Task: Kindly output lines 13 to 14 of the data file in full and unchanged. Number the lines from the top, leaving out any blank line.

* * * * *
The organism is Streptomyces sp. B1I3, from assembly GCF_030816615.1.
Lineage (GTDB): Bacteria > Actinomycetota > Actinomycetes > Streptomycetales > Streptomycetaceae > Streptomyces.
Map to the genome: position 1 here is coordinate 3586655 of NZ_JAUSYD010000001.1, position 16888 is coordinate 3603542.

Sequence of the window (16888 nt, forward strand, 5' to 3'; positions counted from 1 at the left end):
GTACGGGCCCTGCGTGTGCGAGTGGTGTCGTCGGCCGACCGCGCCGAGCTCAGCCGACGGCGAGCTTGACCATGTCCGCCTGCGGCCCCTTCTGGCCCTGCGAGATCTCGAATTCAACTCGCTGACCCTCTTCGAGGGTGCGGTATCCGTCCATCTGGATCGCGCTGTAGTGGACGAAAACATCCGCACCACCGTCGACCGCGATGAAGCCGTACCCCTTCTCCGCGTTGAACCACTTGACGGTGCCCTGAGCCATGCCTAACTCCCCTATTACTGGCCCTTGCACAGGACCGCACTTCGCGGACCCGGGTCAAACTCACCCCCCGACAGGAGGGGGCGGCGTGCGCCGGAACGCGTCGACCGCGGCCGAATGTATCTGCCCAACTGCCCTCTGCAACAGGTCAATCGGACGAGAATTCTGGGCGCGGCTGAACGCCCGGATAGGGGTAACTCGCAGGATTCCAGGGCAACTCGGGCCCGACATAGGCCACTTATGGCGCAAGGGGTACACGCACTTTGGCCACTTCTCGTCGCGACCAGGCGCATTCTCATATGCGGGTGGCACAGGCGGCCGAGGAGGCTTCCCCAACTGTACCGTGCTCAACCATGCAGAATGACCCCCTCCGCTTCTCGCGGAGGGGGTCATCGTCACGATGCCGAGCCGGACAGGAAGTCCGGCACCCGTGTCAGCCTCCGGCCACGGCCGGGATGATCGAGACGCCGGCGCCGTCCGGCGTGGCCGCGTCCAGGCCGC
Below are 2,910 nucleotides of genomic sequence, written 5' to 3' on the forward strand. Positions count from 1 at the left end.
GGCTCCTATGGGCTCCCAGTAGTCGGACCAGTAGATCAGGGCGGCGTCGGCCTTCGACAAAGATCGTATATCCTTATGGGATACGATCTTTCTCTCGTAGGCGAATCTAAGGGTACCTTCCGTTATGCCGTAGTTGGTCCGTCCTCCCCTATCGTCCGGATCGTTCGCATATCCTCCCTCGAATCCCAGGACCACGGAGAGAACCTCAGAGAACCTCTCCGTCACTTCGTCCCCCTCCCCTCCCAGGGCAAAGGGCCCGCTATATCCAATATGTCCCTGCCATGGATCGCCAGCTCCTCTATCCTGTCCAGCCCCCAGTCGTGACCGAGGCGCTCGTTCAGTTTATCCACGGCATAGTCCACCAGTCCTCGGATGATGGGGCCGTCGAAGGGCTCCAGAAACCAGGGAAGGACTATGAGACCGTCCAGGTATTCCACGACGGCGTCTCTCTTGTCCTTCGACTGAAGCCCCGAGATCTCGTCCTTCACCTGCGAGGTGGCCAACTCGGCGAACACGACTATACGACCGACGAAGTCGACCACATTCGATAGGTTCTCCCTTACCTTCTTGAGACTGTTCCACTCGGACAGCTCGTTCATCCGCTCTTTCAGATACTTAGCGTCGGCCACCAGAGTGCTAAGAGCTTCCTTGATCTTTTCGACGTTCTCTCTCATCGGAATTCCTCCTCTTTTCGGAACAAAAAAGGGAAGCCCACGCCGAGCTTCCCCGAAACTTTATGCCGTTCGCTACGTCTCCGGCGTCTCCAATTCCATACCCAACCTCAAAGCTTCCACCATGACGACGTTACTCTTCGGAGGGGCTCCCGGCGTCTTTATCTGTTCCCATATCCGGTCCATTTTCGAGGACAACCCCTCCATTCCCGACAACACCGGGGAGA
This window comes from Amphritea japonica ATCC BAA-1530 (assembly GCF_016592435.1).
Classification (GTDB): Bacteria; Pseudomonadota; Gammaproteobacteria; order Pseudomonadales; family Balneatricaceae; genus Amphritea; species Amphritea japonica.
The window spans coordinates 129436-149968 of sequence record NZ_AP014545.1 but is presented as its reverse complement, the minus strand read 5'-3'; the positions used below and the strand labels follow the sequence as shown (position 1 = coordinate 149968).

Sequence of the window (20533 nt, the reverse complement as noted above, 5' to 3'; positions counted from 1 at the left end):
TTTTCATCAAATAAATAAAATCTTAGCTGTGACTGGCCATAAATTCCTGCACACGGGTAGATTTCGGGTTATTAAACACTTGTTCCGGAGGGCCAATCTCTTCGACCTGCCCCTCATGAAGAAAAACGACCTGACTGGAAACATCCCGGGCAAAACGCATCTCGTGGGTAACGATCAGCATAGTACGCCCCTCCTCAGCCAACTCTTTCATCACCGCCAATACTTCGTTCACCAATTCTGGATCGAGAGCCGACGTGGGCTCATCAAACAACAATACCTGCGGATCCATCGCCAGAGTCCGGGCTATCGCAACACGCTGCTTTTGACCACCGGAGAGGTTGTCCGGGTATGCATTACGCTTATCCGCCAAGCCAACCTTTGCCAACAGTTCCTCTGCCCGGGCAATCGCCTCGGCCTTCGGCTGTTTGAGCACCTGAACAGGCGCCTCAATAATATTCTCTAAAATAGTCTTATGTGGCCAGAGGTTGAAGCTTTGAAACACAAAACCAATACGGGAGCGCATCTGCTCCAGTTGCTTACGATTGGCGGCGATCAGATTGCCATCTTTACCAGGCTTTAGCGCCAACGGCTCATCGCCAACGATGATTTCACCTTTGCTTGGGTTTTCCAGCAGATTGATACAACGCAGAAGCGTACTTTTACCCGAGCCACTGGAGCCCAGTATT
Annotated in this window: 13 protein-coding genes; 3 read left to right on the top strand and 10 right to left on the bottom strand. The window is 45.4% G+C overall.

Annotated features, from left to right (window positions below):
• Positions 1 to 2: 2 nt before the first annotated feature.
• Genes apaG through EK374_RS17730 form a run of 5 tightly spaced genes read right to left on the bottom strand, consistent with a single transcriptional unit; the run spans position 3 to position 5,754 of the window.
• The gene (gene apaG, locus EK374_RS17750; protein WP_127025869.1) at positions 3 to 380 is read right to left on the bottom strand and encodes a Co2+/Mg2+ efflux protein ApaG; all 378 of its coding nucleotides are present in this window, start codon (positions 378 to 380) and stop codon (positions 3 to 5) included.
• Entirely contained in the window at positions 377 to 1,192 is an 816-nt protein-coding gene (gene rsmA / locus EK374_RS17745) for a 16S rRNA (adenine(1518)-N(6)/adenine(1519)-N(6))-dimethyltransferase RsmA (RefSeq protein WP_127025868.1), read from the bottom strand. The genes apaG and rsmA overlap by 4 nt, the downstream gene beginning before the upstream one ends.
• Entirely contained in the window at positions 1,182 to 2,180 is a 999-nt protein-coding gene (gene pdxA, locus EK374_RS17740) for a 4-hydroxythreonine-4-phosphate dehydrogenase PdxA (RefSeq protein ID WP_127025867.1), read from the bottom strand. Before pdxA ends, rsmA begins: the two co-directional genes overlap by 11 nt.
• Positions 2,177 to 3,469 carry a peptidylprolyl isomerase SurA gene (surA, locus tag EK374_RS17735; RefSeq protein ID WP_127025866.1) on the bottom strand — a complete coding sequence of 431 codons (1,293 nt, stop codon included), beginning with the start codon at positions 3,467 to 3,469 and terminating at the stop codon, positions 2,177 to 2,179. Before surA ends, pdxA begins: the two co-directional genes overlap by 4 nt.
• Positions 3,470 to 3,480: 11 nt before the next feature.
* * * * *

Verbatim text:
Annotated in this window: 13 protein-coding genes; 3 read left to right on the top strand and 10 right to left on the bottom strand. The window is 45.4% G+C overall.

Annotated features, from left to right (window positions below):